Tuesday, June 08, 2010

Uraling on Mammoth Gulch Road, after first trying Rollins Pass Road

Today four of five rigs of the Denver Area Uralisti (DAU) met at John's house for a quick breakfast  and coffee and then ride forth to try and see how far we could go up Rollins Pass Road before being either stopped by the collapsed tunnel near the top or snow which was rumored still blocking the road in the shady areas.

"Rollins Pass was the primary travel route west from Denver until an easier road over Berthoud Pass was constructed".  There's lots more information here: LINK along with pictures of scenic spots along the road.  Rollins Pass Road has held a long standing fascination for me as I'd spied its rocky terrain or snow covered road twice in my motorcycle travels.  Both times I was stopped by either the deep snow when on the Ural and by myself or by the long deep ruts in evidence from the entrance near the East portal of the Moffat Railway Tunnel.


Today though, the weather was warm, the sun was out and we were four Ural sidecar rigs strong, energized by Cookie's cooking and John's coffee.  An attempt would be made!  We headed out of the Denver Metro area using US6 out of Golden, twisting and turning our way past its massive rocky canyon walls and a raging creek swollen with the springtime melt of snow.  I can't believe there were folks out there in there kayaks, getting ready to get into that boiling fast water!

We continued riding on CO119 until we were in the vicinity of its junction with Golden Gate Canyon Road.  Just before though, John who was in the lead sidecar rig, spotted a Harley Davidson rider working on his motorcycle on the side of CO119.  John signals and pulls over so of course we all did.  I wonder what ran through that rider's mind the first couple of seconds of spotting four Ural rigs coming to a stop on the side of the road near him?  : )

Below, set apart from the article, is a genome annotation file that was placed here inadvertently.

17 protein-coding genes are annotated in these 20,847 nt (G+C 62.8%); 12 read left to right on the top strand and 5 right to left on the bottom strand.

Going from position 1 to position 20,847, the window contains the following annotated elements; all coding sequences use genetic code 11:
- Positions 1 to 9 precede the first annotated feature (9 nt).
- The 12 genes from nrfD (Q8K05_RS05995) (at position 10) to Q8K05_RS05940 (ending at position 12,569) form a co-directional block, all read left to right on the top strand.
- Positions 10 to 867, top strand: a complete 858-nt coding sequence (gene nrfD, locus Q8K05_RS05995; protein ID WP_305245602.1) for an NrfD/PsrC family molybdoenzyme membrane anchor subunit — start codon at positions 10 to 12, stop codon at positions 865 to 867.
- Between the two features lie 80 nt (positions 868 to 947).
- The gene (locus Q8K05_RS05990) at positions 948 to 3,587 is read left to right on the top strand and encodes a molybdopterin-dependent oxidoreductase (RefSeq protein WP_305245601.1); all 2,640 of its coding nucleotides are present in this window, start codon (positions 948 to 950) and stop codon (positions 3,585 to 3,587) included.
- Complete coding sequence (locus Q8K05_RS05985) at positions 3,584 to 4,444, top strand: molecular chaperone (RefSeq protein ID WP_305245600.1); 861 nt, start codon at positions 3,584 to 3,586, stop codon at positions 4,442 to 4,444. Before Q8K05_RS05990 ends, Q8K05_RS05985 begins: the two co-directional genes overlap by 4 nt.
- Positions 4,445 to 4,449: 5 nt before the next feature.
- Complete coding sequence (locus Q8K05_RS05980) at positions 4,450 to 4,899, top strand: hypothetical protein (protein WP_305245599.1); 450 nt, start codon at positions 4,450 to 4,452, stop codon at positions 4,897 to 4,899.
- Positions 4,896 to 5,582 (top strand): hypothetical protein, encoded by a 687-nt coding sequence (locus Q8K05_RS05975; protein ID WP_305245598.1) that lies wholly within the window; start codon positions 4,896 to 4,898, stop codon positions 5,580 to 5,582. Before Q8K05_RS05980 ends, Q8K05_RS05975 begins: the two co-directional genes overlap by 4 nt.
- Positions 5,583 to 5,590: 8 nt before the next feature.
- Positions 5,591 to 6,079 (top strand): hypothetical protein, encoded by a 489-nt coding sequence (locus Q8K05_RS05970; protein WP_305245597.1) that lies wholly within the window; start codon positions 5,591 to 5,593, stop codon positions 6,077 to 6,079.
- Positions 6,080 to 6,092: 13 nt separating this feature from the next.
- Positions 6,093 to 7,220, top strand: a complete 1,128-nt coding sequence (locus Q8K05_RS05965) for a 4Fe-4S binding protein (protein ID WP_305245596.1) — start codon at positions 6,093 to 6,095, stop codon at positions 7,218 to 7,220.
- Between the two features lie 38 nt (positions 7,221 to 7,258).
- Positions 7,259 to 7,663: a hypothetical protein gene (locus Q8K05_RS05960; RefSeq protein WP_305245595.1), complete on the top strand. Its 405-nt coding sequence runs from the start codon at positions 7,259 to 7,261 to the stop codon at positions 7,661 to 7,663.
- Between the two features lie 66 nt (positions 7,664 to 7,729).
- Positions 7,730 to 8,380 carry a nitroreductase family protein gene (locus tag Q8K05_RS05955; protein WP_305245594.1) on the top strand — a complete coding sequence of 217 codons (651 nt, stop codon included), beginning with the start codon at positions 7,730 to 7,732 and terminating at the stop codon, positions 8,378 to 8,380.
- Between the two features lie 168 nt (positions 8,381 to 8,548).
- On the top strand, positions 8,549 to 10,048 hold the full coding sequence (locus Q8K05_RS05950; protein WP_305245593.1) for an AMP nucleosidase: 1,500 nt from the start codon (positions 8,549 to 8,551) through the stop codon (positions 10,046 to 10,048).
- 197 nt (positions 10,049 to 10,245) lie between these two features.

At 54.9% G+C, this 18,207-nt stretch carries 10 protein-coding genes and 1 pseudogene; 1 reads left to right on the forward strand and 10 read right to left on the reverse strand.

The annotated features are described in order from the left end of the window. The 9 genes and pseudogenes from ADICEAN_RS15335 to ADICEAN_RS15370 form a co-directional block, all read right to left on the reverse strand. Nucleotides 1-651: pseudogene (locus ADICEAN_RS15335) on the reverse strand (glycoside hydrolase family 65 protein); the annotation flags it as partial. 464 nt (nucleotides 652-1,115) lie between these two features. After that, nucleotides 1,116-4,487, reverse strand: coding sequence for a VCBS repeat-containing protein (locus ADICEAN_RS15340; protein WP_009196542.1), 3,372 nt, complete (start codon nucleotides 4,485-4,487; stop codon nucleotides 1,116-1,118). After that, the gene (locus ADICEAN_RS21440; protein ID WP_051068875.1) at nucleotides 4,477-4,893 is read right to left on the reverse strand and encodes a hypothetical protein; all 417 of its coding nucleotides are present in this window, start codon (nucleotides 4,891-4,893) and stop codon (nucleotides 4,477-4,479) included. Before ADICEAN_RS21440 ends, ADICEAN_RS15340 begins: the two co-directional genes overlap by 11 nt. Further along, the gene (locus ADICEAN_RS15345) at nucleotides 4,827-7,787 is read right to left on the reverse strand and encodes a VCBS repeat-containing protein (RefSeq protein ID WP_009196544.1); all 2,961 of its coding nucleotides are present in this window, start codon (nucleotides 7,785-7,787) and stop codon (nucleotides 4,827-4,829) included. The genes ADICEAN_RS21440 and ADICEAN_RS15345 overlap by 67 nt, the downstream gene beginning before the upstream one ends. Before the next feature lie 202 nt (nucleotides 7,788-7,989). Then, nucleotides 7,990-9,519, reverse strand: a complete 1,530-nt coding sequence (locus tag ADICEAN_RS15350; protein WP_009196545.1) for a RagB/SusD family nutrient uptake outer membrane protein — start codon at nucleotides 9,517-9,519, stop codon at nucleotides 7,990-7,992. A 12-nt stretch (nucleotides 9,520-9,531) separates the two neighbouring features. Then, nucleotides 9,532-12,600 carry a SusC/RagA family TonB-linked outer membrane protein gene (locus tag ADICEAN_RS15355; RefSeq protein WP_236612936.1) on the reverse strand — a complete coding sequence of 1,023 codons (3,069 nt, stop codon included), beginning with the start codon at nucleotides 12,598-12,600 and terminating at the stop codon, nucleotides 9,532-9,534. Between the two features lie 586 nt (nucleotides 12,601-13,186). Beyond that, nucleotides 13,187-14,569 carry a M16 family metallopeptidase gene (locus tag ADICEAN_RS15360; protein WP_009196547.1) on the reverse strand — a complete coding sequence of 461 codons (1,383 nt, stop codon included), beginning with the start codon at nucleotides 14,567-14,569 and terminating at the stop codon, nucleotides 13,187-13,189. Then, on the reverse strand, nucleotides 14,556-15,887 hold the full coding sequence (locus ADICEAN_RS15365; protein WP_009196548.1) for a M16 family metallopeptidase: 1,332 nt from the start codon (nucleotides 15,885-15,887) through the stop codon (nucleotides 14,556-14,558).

The Harley guy turned out to be a local resident and was just working on an electrical issue and told John he was good to go.  So we all rode on a bit further to a nearby housing area where we stopped at a new fellow Uralisti house who lives in the mountains south of Rollinsville.  His sidecar rig was sidelined due to power issues so he joined us instead on his Yamaha XT Dual Sport motorcycle.  Natasha's ignition module got a little overheated once we arrived at Dan's house but a few sprays of water on it got her going again.  I would from that point on develop the habit of hosing the ignition module down every time we stopped!  (Did I mention it was a warm day?)

Now five vehicles strong, we headed off  on CO119 towards Rollinsville where we turned west onto Tolland Road and headed for Rollins Pass Road.  Tolland Road is packed dirt but pretty smooth, you follow the railroad line which goes into the East Portal of the Moffat Tunnel.

 Riding along Tolland Road, check out the swift waters of the spring snow melt
photo courtesy of Deana and Jay

 Nearing the old rail station of Tolland
 photo courtesy of Deana and Jay 

Less than a mile before the tunnel, you turn a sharp right onto Rollins Pass Rd and it's all steep inclines from there.

 At the beginning of Rollings Pass Road
photo courtesy of Deana and Jay 

I'd thought I'd seen rough and rocky road conditions on my brief stint on the Alpine Loop Road in Southwestern Colorado, boy was I wrong!  The Alpine Loop was a walk in the park compared to damn near all of the first four kilometers or so of Rollins Pass Road!  Rocks of all sizes and shapes, large sunken sections of roads and ruts and sand.  Oh and did I mention the plethora of rocks?  We were all bouncing quite well along the road as our rigs slowly made their way up the rocky trail that is Rollins Pass Road.